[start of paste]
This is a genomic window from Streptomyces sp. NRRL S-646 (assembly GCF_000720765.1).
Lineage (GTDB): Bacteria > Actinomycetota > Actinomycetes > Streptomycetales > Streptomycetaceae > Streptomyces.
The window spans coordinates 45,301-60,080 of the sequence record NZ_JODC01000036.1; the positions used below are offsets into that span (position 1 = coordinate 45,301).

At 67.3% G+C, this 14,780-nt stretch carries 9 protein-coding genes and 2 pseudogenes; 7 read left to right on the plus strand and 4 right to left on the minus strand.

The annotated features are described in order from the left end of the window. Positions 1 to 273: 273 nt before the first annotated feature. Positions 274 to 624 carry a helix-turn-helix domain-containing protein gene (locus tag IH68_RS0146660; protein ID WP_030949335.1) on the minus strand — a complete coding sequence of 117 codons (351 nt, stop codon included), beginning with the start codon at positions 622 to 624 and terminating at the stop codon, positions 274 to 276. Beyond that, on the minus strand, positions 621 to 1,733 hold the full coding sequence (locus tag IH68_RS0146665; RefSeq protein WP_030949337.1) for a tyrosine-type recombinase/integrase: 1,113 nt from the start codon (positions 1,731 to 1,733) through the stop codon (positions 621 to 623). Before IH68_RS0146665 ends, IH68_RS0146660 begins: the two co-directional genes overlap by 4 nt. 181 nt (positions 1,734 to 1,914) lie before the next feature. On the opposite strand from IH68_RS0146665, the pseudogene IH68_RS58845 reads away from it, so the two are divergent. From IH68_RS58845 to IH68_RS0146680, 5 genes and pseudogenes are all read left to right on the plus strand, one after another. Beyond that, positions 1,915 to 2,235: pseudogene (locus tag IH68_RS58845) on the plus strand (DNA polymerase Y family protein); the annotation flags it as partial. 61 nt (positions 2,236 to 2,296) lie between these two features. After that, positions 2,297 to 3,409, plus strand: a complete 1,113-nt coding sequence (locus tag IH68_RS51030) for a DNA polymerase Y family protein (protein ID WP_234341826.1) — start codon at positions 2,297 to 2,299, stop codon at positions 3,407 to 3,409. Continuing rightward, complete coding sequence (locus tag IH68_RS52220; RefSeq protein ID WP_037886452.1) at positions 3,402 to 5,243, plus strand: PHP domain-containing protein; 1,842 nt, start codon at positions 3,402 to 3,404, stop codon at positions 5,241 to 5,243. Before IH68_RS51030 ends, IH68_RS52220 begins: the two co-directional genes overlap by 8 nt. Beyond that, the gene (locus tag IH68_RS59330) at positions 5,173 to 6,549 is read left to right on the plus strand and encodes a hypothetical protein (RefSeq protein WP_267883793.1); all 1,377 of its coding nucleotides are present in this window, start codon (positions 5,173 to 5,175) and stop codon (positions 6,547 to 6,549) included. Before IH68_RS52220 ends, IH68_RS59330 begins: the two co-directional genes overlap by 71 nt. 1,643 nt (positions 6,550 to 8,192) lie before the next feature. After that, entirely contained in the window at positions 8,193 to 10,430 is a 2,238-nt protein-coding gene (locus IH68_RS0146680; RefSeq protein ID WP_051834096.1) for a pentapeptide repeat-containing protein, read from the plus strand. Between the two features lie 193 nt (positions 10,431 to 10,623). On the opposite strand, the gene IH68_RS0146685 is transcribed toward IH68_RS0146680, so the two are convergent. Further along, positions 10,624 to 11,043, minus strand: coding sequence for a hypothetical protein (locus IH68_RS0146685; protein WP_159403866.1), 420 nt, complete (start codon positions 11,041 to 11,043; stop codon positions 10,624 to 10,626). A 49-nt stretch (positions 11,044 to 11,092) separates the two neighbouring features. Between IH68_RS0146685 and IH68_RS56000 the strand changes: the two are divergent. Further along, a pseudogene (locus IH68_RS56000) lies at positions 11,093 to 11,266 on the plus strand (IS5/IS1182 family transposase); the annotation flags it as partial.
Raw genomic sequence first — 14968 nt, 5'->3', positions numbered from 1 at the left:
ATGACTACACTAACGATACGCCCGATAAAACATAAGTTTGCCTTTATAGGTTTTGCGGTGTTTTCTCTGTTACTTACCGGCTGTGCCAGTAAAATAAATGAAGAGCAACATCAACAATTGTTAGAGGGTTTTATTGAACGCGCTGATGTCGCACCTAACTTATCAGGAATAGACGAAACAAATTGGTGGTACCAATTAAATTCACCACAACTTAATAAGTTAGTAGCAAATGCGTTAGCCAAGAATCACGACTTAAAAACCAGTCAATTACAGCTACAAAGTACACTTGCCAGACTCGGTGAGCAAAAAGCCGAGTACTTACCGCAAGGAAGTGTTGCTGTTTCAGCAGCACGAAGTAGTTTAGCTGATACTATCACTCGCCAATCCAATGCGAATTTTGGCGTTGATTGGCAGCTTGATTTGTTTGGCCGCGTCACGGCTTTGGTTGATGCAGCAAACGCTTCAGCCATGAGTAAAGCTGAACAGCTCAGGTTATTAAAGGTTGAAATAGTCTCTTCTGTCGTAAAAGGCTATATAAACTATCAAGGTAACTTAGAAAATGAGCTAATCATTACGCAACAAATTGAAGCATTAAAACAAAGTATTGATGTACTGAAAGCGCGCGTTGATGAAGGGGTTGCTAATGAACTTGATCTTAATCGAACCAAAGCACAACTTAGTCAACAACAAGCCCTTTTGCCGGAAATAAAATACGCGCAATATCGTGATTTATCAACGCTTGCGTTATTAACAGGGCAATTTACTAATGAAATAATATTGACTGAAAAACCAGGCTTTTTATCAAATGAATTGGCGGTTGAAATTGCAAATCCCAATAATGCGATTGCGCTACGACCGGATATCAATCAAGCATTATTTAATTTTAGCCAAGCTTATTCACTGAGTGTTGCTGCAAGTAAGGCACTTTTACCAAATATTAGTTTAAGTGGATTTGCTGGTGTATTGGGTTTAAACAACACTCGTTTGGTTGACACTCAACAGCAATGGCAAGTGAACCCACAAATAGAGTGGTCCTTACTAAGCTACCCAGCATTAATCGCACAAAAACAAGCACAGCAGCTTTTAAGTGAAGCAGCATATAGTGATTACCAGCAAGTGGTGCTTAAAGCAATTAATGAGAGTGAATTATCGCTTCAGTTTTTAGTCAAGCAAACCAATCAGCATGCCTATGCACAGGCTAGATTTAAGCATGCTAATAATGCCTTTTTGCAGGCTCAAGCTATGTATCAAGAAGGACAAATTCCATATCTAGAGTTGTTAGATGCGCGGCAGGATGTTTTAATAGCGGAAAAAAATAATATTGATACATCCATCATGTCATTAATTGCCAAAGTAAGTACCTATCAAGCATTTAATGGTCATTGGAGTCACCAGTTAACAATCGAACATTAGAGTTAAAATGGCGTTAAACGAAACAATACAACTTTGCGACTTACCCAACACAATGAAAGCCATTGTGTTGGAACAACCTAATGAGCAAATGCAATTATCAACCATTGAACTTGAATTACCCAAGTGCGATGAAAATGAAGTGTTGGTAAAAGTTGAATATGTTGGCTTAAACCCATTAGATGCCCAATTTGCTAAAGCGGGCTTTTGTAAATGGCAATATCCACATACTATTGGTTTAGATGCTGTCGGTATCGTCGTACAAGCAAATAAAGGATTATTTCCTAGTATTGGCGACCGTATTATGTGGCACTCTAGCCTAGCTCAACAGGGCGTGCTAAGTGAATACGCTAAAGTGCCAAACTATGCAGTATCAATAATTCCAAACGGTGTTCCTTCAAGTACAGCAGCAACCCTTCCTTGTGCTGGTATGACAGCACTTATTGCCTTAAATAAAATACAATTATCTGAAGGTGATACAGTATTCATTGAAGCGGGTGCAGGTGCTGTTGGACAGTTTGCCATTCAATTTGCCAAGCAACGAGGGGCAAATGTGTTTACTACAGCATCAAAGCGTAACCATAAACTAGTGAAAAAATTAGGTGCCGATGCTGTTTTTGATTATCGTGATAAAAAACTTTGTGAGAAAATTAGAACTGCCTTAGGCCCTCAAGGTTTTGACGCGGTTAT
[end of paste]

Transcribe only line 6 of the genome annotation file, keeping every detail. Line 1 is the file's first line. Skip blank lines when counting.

Raw genomic sequence first — 14968 nt, 5'->3', positions numbered from 1 at the left: